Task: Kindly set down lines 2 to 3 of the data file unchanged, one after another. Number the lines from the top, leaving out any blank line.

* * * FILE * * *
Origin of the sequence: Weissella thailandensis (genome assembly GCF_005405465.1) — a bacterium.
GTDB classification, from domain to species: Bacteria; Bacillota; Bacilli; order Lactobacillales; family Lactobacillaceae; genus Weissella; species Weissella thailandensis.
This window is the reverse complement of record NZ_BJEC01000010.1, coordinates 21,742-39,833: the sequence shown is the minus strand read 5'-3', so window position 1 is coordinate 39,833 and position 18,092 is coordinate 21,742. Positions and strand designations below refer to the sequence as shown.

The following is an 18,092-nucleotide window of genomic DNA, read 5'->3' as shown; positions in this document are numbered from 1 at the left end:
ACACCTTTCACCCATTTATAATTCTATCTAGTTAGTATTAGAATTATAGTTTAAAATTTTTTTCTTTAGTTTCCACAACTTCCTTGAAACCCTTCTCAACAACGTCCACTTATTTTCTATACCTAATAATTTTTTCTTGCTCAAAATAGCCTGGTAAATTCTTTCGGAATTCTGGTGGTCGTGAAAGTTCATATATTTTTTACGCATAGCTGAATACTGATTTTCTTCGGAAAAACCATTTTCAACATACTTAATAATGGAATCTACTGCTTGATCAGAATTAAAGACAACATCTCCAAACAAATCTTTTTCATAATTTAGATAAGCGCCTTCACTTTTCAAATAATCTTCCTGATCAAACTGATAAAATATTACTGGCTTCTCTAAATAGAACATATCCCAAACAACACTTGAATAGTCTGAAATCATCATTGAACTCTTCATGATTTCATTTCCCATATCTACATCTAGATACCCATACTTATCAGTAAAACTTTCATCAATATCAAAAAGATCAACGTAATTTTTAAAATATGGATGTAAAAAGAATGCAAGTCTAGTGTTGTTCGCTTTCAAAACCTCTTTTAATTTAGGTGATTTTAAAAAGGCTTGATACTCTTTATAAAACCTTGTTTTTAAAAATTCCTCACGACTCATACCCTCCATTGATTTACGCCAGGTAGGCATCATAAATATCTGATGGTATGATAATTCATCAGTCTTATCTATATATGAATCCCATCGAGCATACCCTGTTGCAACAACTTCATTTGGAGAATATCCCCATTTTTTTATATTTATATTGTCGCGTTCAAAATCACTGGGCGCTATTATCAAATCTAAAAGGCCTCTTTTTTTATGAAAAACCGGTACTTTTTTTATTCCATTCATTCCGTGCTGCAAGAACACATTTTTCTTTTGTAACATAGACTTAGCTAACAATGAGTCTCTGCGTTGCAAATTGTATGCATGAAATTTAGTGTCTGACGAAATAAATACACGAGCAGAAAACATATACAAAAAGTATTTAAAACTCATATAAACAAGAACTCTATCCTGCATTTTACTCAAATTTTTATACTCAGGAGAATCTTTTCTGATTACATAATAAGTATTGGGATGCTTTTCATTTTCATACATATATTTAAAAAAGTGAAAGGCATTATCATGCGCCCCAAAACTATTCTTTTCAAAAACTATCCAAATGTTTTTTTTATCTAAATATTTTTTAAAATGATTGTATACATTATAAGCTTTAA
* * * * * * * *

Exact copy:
GTDB classification, from domain to species: Bacteria; Bacillota; Bacilli; order Lactobacillales; family Lactobacillaceae; genus Weissella; species Weissella thailandensis.
This window is the reverse complement of record NZ_BJEC01000010.1, coordinates 21,742-39,833: the sequence shown is the minus strand read 5'-3', so window position 1 is coordinate 39,833 and position 18,092 is coordinate 21,742. Positions and strand designations below refer to the sequence as shown.